Boyd Tinsley is the violinist and a founding member of one of the most well-known bands in the world: the Dave Matthews Band. In this conversation we talk about the 25-year journey of DMB, and the “very open process” Boyd takes when it comes to creating music, making a movie, or recruiting members from around the world to form a new rock band. This episode is full of entertainment for any fan of Dave Matthews Band or music in general.
Listen to this Boyd Tinsley podcast and more episodes from the Built On Purpose Podcast at http://yscouts.com/podcast/.
- 1:54 – Where Boyd Tinsley’s passion for classical music originated
- 4:45 – Family influences in music
- 7:21 – Making the shift from discipline in his music to more improvisational styles
- 10:10 – The feeling of going onstage in front of a live audience
- 17:00 – The longevity of Dave Matthews Band
- 19:40 – Sixth grade strings class: Where it all started for Boyd Tinsley
- 23:06 – Crystal Garden project & taking time off from DMB
- 31:27 – Selecting the “right ones” for his new band, Crystal Garden
- 34:18 – The open creative process and curating his Twitter
- 42:56 – Technology’s impact on the concert experience
- 47:32 – Indoor vs. outdoor shows & bigger venues vs. smaller venues
- 51:20 – Are today’s artists relying on too much technology for their music?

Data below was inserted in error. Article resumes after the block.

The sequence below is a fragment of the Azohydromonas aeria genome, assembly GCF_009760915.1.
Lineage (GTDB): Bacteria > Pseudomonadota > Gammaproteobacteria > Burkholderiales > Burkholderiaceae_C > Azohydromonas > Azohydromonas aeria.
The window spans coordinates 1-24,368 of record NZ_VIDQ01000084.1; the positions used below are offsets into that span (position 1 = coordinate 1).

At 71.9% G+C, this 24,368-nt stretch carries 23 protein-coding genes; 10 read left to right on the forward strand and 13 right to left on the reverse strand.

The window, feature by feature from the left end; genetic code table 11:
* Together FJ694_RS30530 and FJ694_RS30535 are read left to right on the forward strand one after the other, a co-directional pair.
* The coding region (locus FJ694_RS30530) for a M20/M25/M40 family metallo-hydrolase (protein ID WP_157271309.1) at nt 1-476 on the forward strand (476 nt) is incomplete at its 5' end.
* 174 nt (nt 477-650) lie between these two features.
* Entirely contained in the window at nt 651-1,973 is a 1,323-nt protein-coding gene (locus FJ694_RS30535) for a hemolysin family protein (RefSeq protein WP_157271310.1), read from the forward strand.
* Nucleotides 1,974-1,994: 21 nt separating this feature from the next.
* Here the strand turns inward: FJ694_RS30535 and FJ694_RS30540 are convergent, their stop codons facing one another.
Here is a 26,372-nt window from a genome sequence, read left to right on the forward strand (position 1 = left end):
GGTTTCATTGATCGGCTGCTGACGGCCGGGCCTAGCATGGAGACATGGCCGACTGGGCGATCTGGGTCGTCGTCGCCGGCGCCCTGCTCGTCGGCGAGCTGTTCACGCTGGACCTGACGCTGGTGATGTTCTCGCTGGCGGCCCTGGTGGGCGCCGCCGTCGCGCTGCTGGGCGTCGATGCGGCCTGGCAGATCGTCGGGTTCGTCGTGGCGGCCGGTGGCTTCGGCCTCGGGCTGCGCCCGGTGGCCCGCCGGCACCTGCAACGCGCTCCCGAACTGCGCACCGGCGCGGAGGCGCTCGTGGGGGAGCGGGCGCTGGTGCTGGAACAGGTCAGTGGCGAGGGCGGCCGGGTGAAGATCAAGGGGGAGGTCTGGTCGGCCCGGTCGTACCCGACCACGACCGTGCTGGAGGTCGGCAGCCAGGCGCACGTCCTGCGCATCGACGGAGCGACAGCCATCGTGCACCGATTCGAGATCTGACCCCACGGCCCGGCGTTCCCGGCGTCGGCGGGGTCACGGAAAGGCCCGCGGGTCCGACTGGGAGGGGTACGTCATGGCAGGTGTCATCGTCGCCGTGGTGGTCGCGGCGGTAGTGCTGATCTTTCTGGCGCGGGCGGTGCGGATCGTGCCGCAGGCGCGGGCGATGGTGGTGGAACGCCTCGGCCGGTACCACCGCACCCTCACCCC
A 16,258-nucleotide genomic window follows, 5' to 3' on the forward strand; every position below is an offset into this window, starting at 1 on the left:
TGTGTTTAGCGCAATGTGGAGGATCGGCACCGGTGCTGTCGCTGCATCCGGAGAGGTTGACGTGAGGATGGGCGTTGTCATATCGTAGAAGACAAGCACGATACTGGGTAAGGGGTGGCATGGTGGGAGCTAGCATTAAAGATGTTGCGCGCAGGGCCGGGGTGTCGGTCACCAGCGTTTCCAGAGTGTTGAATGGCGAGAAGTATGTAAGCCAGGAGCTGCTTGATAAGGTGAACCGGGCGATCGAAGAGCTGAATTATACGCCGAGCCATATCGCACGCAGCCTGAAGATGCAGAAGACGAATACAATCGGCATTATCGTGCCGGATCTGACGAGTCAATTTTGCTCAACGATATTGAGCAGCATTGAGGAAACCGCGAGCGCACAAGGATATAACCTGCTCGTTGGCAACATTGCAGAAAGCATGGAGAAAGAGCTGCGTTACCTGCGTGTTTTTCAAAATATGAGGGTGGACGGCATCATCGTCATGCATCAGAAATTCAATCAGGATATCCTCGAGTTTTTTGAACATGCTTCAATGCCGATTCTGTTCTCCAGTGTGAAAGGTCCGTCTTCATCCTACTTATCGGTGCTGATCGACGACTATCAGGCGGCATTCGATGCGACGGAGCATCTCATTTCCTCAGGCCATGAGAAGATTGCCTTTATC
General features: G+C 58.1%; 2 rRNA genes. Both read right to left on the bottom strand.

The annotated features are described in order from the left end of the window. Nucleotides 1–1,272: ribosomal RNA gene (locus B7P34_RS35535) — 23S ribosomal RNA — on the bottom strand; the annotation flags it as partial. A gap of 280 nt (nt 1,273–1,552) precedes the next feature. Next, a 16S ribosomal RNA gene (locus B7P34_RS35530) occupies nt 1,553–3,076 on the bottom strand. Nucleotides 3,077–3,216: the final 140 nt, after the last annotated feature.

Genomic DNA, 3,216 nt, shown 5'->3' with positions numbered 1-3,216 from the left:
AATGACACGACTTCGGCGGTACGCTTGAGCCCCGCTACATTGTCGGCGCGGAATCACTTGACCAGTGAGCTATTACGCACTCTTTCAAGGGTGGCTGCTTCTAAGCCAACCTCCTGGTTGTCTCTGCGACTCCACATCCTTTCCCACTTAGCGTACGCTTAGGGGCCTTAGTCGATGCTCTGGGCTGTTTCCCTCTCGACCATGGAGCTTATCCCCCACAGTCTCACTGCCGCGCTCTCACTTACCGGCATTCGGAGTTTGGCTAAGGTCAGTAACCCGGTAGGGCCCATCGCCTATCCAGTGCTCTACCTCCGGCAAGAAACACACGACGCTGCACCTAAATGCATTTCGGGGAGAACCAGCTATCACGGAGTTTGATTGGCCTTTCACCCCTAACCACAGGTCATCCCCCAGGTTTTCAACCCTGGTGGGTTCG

- 1:03:18 – The one artist he’d like to perform with
- 1:04:47 – The three albums Boyd Tinsley would take with him on a deserted island
Boyd Tinsley Interview
Where did your love of classical music originally come from?
Because the University of Virginia is in Charlottesville, it’s a pretty cultural place. The city itself is pretty progressive, and one of the surprising things about Charlottesville is that it’s a very small city. And you’ll find some of the cultural things in Charlottesville that you won’t find in bigger cities. There’s a lot of theatre, jazz, rock, there’s a lot of artists here, it’s a very cultural town. One unusual thing was, starting in middle school, they had a string program—a string orchestra program. That’s where I learned to play the violin was at school in the sixth grade. I sort of stumbled upon it—I must admit: I thought the class was for guitar! I walked in and very quickly found out that wasn’t the case.
Nevertheless, I had the choice to stay in that class or to go down to the office and switch. I made a really split-second decision to stay, which really changed my life. It really fostered a cultural education. In some schools, that’s a throw-away. When you come to things like budget cuts, things like a string orchestra will be the first to go. But it’s always been a tremendous priority in Charlottesville. The string orchestra in Charlottesville is now an entire symphony. They’ve won awards all over the world. I was lucky—I grew up in a place that really fostered music and creativity in general.
As you were learning a more disciplined approach to violin, was there a challenge for you playing music that has evolved for you into improvisational work, both as a member of the Dave Matthews Band and in Crystal Garden? Was there a difficult transition?